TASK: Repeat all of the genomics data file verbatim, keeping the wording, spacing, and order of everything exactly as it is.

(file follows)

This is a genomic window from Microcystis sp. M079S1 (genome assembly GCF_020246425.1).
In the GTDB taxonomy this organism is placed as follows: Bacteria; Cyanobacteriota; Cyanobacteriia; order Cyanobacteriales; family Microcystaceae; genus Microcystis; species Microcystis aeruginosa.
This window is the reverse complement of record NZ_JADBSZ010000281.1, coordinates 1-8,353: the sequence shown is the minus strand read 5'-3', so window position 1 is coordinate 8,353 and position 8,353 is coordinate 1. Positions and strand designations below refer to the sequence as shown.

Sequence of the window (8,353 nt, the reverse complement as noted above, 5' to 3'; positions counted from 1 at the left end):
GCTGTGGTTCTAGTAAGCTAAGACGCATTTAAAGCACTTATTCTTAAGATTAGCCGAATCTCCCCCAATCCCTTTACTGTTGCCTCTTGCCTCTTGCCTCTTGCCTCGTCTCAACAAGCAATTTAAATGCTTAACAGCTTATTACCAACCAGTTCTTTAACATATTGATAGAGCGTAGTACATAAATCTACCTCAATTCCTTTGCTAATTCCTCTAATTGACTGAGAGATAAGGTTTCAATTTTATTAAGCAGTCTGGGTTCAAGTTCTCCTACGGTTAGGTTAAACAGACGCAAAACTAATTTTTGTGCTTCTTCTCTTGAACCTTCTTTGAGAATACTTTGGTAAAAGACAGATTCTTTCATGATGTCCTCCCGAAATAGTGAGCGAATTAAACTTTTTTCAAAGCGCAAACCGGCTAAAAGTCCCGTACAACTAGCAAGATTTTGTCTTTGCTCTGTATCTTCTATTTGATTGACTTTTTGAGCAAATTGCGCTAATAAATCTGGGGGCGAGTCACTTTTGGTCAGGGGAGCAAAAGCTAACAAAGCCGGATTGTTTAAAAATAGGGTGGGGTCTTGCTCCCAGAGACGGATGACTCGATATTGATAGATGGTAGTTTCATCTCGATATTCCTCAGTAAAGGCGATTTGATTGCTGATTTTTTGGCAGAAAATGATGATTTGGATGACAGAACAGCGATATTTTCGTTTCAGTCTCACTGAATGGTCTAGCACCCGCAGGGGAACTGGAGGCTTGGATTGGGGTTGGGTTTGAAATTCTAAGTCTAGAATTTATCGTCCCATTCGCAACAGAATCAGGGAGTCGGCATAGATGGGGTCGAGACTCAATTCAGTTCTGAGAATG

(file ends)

This is a genomic window from Microcystis sp. M079S1 (genome assembly GCF_020246425.1).
In the GTDB taxonomy this organism is placed as follows: Bacteria; Cyanobacteriota; Cyanobacteriia; order Cyanobacteriales; family Microcystaceae; genus Microcystis; species Microcystis aeruginosa.
This window is the reverse complement of record NZ_JADBSZ010000281.1, coordinates 1-8,353: the sequence shown is the minus strand read 5'-3', so window position 1 is coordinate 8,353 and position 8,353 is coordinate 1. Positions and strand designations below refer to the sequence as shown.

Sequence of the window (8,353 nt, the reverse complement as noted above, 5' to 3'; positions counted from 1 at the left end):
GCTGTGGTTCTAGTAAGCTAAGACGCATTTAAAGCACTTATTCTTAAGATTAGCCGAATCTCCCCCAATCCCTTTACTGTTGCCTCTTGCCTCTTGCCTCTTGCCTCGTCTCAACAAGCAATTTAAATGCTTAACAGCTTATTACCAACCAGTTCTTTAACATATTGATAGAGCGTAGTACATAAATCTACCTCAATTCCTTTGCTAATTCCTCTAATTGACTGAGAGATAAGGTTTCAATTTTATTAAGCAGTCTGGGTTCAAGTTCTCCTACGGTTAGGTTAAACAGACGCAAAACTAATTTTTGTGCTTCTTCTCTTGAACCTTCTTTGAGAATACTTTGGTAAAAGACAGATTCTTTCATGATGTCCTCCCGAAATAGTGAGCGAATTAAACTTTTTTCAAAGCGCAAACCGGCTAAAAGTCCCGTACAACTAGCAAGATTTTGTCTTTGCTCTGTATCTTCTATTTGATTGACTTTTTGAGCAAATTGCGCTAATAAATCTGGGGGCGAGTCACTTTTGGTCAGGGGAGCAAAAGCTAACAAAGCCGGATTGTTTAAAAATAGGGTGGGGTCTTGCTCCCAGAGACGGATGACTCGATATTGATAGATGGTAGTTTCATCTCGATATTCCTCAGTAAAGGCGATTTGATTGCTGATTTTTTGGCAGAAAATGATGATTTGGATGACAGAACAGCGATATTTTCGTTTCAGTCTCACTGAATGGTCTAGCACCCGCAGGGGAACTGGAGGCTTGGATTGGGGTTGGGTTTGAAATTCTAAGTCTAGAATTTATCGTCCCATTCGCAACAGAATCAGGGAGTCGGCATAGATGGGGTCGAGACTCAATTCAGTTCTGAGAATG